Alex Salmond yesterday faced fresh accusations of misleading MSPs after it emerged that he exaggerated the number of jobs created by green energy.
The SNP leader is facing calls to apologise for a second time in a week after it emerged yesterday that he had exaggerated the jobs that the renewables industry supports in Scotland.
He claimed at First Minister’s Question Time last month that 18,000 people are now employed directly by the renewable energy industry in Scotland – then his office ordered a change to the official record of proceedings when it was pointed out that the true figure was just 11,000.
The latest row comes less than a week after Mr Salmond was forced into a humiliating apology after he used false figures to claim his government had increased college funding.
Opponents are now calling on him to make another full apology in the Scottish parliament, claiming that he appears to be ‘incapable of telling the truth’.
Scottish Conservative leader Ruth Davidson said: ‘This is an outrageous attempt by Alex Salmond to rewrite history.
‘It beggars belief that he is willing to mislead parliament and fail to acknowledge in public the true facts until forced to do so.’
Mr Salmond had made the claim about 18,000 jobs on October 25, but the official record of what is said in the Scottish parliament was only finally updated yesterday afternoon – after a political row had broken out over the issue.
The First Minister’s office had first emailed parliament officials on November 15 to inform them that the figure was wrong – then failed to respond to a reply that asked them to follow the official procedure for corrections.
Guidelines also say that the MSP who raised the matter should be informed of any changes to the official record and a copy of the correction should be placed in Holyrood’s research centre.
Liz Smith, the Scottish Conservative MSP for Mid Scotland and Fife, asked the original question on green jobs at First Minister’s Questions.
Last night, she said: ‘This was clearly a misleading answer by the First Minister, who overestimated the number of jobs created by renewables considerably.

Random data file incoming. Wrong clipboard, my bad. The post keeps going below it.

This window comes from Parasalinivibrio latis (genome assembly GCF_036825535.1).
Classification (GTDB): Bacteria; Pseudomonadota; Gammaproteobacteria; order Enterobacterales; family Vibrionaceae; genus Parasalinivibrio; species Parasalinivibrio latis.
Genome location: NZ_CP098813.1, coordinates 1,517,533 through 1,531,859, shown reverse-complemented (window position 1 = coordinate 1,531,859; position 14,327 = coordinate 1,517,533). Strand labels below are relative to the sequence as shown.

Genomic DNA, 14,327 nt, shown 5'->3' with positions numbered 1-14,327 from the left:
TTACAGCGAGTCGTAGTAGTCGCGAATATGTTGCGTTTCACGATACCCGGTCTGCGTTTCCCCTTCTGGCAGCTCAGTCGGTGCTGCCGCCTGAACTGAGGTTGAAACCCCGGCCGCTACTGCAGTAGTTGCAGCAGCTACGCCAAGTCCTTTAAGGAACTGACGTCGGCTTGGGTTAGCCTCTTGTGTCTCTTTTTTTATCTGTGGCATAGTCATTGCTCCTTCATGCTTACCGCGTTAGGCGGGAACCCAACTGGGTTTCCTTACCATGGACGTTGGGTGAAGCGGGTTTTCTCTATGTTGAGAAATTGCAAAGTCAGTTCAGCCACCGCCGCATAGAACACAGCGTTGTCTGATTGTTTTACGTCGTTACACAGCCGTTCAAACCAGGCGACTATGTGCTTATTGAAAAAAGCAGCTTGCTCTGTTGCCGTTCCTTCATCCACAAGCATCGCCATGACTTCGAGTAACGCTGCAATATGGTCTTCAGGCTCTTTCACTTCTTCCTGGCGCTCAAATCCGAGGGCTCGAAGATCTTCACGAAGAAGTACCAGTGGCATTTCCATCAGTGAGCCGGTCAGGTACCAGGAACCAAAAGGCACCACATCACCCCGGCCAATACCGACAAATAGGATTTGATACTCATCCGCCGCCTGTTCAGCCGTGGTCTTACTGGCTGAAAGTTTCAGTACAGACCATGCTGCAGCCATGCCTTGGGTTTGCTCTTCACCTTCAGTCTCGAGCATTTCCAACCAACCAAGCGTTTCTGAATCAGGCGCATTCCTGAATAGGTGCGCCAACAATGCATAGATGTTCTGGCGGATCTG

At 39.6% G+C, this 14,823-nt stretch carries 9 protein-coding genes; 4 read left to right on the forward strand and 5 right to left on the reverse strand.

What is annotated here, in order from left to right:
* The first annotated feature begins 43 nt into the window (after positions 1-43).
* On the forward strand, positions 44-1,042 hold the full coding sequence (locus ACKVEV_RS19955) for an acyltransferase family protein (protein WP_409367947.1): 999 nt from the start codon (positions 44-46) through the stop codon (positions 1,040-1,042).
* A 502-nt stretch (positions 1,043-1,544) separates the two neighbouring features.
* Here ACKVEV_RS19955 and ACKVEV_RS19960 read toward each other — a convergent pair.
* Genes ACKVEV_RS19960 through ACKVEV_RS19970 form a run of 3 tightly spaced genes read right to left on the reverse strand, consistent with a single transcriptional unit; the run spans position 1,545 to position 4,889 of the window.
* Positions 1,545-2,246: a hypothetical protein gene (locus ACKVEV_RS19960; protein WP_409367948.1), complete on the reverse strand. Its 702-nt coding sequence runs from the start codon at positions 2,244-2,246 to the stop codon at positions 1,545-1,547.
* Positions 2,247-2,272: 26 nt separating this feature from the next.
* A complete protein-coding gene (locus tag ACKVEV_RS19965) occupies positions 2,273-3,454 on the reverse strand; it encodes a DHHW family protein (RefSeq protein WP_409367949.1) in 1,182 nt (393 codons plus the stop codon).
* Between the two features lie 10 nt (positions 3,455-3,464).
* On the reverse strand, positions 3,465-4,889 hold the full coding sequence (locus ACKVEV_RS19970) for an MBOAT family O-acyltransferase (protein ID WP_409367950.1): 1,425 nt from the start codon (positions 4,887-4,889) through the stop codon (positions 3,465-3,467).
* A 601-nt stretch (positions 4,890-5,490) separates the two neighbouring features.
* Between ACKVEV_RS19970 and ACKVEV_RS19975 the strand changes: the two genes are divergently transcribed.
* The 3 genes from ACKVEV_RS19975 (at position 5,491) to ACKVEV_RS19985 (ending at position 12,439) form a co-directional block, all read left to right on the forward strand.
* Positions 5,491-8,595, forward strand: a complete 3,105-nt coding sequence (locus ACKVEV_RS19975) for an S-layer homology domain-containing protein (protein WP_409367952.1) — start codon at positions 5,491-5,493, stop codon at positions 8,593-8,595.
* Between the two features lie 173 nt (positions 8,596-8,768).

‘It’s not the first time this month Alex Salmond has given inaccurate figures to Holyrood, and this has to stop.
‘We know the SNP is obsessed with wind energy, but over-egging the benefits in such a spectacular way is not how to win the argument.
‘He must now come to parliament and explain why he misled – is he just going to blame an inaccurate briefing again, or that he gave the figure in good faith?’
Holyrood Presiding Officer Tricia Marwick told MSPs last night that the official record had been changed – but Mr Salmond is expected to come under more pressure on the issue at this afternoon’s First Minister’s Question Time.
Scottish Labour MSP Richard Baker said: ‘It appears that Alex Salmond lies instinctively. When asked about the number of jobs in renewable energy he tells the people of Scotland 18,000, but that’s simply not true.
‘When Alex Salmond is asked if he has legal advice on Europe he says “yes” – but that’s not true either.
‘Just last week on college funding he boasted to parliament that he was giving the most exact answer ever given to any parliament – and then a couple of hours later he was dragged back to admit he had misled parliament.’
Last week’s admission by Mr Salmond that he had got college funding figures wrong was a rare apology from the First Minister.
Last year, he had to apologise after falsely claiming that constitutional expert Dr Matt Qvortrup had described his push for a two-question referendum as being ‘fair, reasonable and clear’ – only for it to be revealed that he was using a quote drafted by his top spin doctor.
But he has also recently faced accusations of misleading the public on whether he has legal advice on an independent Scotland’s EU membership.
A Scottish Government spokesman said: ‘The First Minister has corrected the parliament’s official report to make it clear there now are 11,000 jobs supported by Scotland’s renewable energy sector.
‘Of course, renewable energy is a fast-growing industry, with offshore wind alone having the potential to create up to 28,000 jobs across Scotland.
‘That requires the kind of consistent, unwavering public support shown by this Government, its agencies and by the First Minister himself, who just this week joined French turbine-maker Areva in announcing a deal that could create 750 manufacturing jobs in the east of Scotland.’
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